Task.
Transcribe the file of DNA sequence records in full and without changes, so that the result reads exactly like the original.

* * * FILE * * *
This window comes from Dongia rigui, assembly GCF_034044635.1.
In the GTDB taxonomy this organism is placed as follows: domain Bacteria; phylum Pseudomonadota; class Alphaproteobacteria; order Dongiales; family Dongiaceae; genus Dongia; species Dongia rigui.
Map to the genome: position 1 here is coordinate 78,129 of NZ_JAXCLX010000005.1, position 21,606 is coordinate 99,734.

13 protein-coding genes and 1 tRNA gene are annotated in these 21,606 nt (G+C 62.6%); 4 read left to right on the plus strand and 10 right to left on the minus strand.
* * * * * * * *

This window comes from Dongia rigui, assembly GCF_034044635.1.
In the GTDB taxonomy this organism is placed as follows: domain Bacteria; phylum Pseudomonadota; class Alphaproteobacteria; order Dongiales; family Dongiaceae; genus Dongia; species Dongia rigui.
Map to the genome: position 1 here is coordinate 78,129 of NZ_JAXCLX010000005.1, position 21,606 is coordinate 99,734.

13 protein-coding genes and 1 tRNA gene are annotated in these 21,606 nt (G+C 62.6%); 4 read left to right on the plus strand and 10 right to left on the minus strand.